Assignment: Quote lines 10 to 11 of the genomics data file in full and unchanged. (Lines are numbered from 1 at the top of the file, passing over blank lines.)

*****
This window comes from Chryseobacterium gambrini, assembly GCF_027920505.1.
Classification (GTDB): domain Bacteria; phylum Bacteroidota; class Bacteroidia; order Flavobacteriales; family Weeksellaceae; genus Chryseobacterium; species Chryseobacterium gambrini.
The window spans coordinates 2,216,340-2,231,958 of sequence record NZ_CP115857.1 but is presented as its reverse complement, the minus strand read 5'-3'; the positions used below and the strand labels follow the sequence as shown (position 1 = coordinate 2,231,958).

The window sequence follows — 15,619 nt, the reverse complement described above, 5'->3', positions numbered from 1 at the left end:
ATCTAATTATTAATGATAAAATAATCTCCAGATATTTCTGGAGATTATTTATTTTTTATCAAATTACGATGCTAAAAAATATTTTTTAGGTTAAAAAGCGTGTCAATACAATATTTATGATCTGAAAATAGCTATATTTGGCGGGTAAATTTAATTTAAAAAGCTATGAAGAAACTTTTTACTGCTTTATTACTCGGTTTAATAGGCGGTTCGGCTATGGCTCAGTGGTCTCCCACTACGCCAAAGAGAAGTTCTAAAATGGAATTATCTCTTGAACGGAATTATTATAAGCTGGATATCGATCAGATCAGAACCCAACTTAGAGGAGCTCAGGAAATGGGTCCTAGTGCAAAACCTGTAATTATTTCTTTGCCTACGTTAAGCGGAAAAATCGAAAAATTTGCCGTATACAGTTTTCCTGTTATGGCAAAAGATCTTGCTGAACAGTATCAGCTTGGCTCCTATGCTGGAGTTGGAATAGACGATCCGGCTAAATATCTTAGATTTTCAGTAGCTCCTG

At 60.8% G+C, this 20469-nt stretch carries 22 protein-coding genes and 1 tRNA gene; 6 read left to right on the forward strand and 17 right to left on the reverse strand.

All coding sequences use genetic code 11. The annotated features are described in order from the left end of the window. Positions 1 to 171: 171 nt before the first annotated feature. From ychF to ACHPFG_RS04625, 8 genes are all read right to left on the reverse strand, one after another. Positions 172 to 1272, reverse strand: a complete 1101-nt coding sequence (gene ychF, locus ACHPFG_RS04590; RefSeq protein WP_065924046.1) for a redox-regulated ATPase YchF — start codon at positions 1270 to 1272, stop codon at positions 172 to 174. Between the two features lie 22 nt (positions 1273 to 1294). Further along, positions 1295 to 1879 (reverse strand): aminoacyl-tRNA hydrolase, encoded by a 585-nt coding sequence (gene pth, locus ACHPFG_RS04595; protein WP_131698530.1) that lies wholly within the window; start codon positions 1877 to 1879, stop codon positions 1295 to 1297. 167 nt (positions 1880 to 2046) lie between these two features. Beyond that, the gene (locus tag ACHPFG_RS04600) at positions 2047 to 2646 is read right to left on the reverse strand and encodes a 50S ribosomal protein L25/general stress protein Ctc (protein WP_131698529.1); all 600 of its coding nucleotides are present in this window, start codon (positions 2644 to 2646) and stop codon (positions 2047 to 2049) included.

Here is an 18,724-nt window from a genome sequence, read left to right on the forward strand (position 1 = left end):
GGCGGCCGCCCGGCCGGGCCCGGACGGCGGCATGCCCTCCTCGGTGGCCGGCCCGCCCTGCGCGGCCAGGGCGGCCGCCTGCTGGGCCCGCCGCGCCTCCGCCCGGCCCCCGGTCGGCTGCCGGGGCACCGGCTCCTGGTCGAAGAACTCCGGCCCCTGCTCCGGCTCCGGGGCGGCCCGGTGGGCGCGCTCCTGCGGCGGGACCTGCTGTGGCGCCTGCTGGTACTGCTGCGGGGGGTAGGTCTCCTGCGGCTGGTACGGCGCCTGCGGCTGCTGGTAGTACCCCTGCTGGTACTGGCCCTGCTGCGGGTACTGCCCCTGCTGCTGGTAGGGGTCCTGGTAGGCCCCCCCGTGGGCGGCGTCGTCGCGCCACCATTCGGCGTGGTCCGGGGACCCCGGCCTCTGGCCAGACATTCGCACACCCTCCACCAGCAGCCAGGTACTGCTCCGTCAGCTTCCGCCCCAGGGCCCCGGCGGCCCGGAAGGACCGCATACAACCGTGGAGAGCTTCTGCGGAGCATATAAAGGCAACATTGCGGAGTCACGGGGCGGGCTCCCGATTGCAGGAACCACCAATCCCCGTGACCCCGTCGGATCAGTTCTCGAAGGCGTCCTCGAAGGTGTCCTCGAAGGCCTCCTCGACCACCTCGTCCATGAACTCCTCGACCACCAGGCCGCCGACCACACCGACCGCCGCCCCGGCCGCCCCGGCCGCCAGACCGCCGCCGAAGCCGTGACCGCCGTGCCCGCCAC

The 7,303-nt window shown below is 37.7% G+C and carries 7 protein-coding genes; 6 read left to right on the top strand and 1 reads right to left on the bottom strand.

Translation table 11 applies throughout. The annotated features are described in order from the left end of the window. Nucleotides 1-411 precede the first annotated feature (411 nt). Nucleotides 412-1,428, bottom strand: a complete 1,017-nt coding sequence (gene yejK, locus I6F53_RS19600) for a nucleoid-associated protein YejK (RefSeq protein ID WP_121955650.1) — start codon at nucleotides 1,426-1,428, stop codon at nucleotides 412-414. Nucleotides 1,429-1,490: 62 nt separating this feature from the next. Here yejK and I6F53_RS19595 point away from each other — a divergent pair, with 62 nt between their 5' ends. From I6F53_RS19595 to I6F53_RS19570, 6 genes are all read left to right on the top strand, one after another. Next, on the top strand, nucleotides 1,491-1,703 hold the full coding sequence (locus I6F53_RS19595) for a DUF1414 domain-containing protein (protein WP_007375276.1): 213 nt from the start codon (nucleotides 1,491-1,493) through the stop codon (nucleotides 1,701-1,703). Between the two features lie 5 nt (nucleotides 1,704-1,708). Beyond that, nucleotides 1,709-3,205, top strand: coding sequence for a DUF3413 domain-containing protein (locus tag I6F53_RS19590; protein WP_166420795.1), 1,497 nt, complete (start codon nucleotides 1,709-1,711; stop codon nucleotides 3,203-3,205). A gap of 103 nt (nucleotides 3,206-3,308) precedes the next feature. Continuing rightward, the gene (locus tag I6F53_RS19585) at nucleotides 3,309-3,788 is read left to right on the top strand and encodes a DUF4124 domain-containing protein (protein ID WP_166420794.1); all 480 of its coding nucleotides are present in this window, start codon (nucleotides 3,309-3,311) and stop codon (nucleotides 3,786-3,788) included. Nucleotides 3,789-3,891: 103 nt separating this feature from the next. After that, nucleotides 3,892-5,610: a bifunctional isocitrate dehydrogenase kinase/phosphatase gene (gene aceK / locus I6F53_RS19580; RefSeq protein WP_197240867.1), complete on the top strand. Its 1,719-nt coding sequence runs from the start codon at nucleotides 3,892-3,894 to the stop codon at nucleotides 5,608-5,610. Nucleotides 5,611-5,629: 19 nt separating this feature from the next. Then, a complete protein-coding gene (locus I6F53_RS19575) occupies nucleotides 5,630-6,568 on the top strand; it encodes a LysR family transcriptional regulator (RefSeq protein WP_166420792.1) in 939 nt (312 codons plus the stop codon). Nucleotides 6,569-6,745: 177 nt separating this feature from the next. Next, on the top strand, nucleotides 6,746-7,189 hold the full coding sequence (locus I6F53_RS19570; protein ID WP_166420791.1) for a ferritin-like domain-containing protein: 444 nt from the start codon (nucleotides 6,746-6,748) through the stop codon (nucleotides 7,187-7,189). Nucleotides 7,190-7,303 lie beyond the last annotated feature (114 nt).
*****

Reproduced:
The 7,303-nt window shown below is 37.7% G+C and carries 7 protein-coding genes; 6 read left to right on the top strand and 1 reads right to left on the bottom strand.

Translation table 11 applies throughout. The annotated features are described in order from the left end of the window. Nucleotides 1-411 precede the first annotated feature (411 nt). Nucleotides 412-1,428, bottom strand: a complete 1,017-nt coding sequence (gene yejK, locus I6F53_RS19600) for a nucleoid-associated protein YejK (RefSeq protein ID WP_121955650.1) — start codon at nucleotides 1,426-1,428, stop codon at nucleotides 412-414. Nucleotides 1,429-1,490: 62 nt separating this feature from the next. Here yejK and I6F53_RS19595 point away from each other — a divergent pair, with 62 nt between their 5' ends. From I6F53_RS19595 to I6F53_RS19570, 6 genes are all read left to right on the top strand, one after another. Next, on the top strand, nucleotides 1,491-1,703 hold the full coding sequence (locus I6F53_RS19595) for a DUF1414 domain-containing protein (protein WP_007375276.1): 213 nt from the start codon (nucleotides 1,491-1,493) through the stop codon (nucleotides 1,701-1,703). Between the two features lie 5 nt (nucleotides 1,704-1,708). Beyond that, nucleotides 1,709-3,205, top strand: coding sequence for a DUF3413 domain-containing protein (locus tag I6F53_RS19590; protein WP_166420795.1), 1,497 nt, complete (start codon nucleotides 1,709-1,711; stop codon nucleotides 3,203-3,205). A gap of 103 nt (nucleotides 3,206-3,308) precedes the next feature. Continuing rightward, the gene (locus tag I6F53_RS19585) at nucleotides 3,309-3,788 is read left to right on the top strand and encodes a DUF4124 domain-containing protein (protein ID WP_166420794.1); all 480 of its coding nucleotides are present in this window, start codon (nucleotides 3,309-3,311) and stop codon (nucleotides 3,786-3,788) included. Nucleotides 3,789-3,891: 103 nt separating this feature from the next. After that, nucleotides 3,892-5,610: a bifunctional isocitrate dehydrogenase kinase/phosphatase gene (gene aceK / locus I6F53_RS19580; RefSeq protein WP_197240867.1), complete on the top strand. Its 1,719-nt coding sequence runs from the start codon at nucleotides 3,892-3,894 to the stop codon at nucleotides 5,608-5,610. Nucleotides 5,611-5,629: 19 nt separating this feature from the next. Then, a complete protein-coding gene (locus I6F53_RS19575) occupies nucleotides 5,630-6,568 on the top strand; it encodes a LysR family transcriptional regulator (RefSeq protein WP_166420792.1) in 939 nt (312 codons plus the stop codon). Nucleotides 6,569-6,745: 177 nt separating this feature from the next. Next, on the top strand, nucleotides 6,746-7,189 hold the full coding sequence (locus I6F53_RS19570; protein ID WP_166420791.1) for a ferritin-like domain-containing protein: 444 nt from the start codon (nucleotides 6,746-6,748) through the stop codon (nucleotides 7,187-7,189). Nucleotides 7,190-7,303 lie beyond the last annotated feature (114 nt).